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My Son Wants to Start A Business - Help Me Please


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So my 13 year old son is turning into quite the entrepreneur.  He mows lawns now to make some money, and we also opened up a trading account for him on Schwab.

As a hobby for the last few years, he also makes fishing lures. Every year when we go on our family vacation to Minnesota we have a family fishing tournament. It's a reunion every year, so we have anywhere from 20-30 family members show up each year. So we make a new lure for each family member every year. Everyone throws $2 in the pot and the biggest fish during the tournament takes the pot.

Anyway, we have made spinners, bucktails, hand carved floating baits, larger spinners, spoons, etc. Usually we buy the materials online and assemble them.

So now he wants to start a website to try and sell some of his lures. We have no illusions about making a ton of dough here - to me it's more the practice of having an idea, write down a business plan, research the costs, and then price an item for market. So basically if he wants to have this entrepreneurial spirit, I will help feed that desire.

So building the website is the easy part - I have some experience in this area and plenty of programmers I can tap into if necessary. It's the financial part that I need help with.

I can certainly set up the website for e-commerce - there are options available for that. My main question is HOW to set him up as a business.

Do we just use his (or my) social security number, or is it better to have a federal tax ID number? I'm guessing yes, but I really have no idea.

Any ideas or guidance would be helpful. Shtick welcome also.

:thumbup:

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I would still get an LLC simply for the tax deductions and protection. No real reason not to plus if he keeps it open he can always say “In business Since 2021!”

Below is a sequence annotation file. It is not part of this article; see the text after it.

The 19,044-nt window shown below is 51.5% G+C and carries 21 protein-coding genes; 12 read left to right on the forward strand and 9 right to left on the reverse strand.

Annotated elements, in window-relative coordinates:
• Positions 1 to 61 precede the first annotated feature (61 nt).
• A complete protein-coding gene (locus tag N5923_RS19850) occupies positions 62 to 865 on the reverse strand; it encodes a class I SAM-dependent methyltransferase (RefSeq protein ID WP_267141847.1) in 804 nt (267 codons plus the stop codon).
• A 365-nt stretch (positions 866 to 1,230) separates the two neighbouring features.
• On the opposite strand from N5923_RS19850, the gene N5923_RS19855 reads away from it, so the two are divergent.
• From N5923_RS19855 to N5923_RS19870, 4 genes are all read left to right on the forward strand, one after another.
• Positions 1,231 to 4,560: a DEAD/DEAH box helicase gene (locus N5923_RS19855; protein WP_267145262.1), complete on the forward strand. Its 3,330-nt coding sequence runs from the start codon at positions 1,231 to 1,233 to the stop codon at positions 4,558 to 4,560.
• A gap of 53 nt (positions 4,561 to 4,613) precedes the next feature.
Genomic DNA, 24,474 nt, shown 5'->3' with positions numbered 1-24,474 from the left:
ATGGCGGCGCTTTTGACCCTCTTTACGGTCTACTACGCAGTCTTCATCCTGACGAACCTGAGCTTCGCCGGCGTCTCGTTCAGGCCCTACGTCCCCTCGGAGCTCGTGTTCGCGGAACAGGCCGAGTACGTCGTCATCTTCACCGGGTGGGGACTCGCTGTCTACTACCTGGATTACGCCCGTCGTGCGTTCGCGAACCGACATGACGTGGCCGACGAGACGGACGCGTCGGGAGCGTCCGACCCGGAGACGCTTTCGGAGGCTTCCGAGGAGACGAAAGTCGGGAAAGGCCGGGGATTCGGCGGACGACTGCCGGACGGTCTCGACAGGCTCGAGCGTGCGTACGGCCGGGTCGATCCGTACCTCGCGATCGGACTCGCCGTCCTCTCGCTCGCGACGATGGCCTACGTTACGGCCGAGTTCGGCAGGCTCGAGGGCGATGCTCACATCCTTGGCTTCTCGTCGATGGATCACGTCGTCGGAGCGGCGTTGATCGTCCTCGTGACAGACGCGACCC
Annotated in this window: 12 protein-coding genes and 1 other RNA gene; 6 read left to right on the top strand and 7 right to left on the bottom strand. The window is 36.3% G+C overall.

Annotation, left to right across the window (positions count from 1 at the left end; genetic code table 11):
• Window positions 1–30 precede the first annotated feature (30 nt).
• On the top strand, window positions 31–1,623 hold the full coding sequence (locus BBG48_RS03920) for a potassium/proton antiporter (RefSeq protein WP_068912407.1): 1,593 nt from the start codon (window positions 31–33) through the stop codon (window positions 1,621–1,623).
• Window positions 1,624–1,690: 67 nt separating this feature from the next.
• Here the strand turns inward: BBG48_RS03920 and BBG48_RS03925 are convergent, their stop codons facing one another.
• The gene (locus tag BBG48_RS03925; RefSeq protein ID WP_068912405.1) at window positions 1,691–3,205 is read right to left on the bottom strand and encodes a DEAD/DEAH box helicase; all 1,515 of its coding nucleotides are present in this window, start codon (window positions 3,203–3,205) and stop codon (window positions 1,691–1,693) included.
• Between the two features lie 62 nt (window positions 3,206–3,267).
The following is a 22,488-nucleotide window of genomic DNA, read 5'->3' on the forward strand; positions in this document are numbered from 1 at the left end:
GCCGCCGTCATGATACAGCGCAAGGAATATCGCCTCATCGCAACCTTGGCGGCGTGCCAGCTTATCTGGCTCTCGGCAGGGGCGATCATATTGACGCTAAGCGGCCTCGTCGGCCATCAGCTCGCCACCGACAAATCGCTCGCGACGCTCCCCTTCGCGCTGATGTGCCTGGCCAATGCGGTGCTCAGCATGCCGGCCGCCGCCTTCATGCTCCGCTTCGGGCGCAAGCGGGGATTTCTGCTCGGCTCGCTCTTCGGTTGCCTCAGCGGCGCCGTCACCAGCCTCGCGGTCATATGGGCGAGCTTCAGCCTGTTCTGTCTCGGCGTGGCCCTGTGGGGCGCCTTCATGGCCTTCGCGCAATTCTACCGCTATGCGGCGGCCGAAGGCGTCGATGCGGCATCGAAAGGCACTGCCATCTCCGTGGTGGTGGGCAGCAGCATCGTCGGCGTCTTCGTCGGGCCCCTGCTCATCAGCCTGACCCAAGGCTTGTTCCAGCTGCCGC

You can search for and apply for a trade name at the state level. It’s been “since 2004!” For me so some of my info might be outdated. 

Edited by STEADYMOBBIN 22
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13 minutes ago, STEADYMOBBIN 22 said:

I would still get an LLC simply for the tax deductions and protection. No real reason not to plus if he keeps it open he can always say “In business Since 2021!”

 

You can search for and apply for a trade name at the state level. It’s been “since 2004!” For me so some of my info might be outdated. 

Other than domes states charging $200 plus a year to file your annual return 

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59 minutes ago, BassNBrew said:

Other than domes states charging $200 plus a year to file your annual return 

Ahhh, yeah I wasn’t aware of that. My CPA lives few houses down and I just give him Wizard Lakers tickets every year and he does mine for free. 

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4 hours ago, El Floppo said:

Very cool!

I'd think setting up an s-corp might be worthwhile. Anything to separate you/him from any issues with the business. 

 

But no shovels?

These days, an LLC is probably a better option than S-Corp.  I don't know if you're in Kansas or Missouri but Kansas is a $55 annual fee and Missouri is $0.

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1st - this is great for you & your son! If he makes some $$ great. If not, just consider it tuition. 

I had an LLC years ago for a quality consulting biz. My thoughts might not apply given given the different time, states & business type.

I don't think you need an EIN unless you have employees but if you're collecting sales tax maybe that makes a difference.

I created an LLC just by filling out a form from my state's website and paying a fee. I was still able to file as an S Corp on my CPA's recommendation with some lawyer participation. Didn't need to make that decision up front though.

Tax benefits; supplies, tools, travel etc. Nice!

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Any business classification is really fine. He could start off as a DBA (doing business as) for right now and be fine. Thats your cheapest option. Being he (prob) does not have any other income, or it is rather small as a kid, the income and expenses would just be counted as his personal income. You simply get taxed on the sales/income and it is all yours.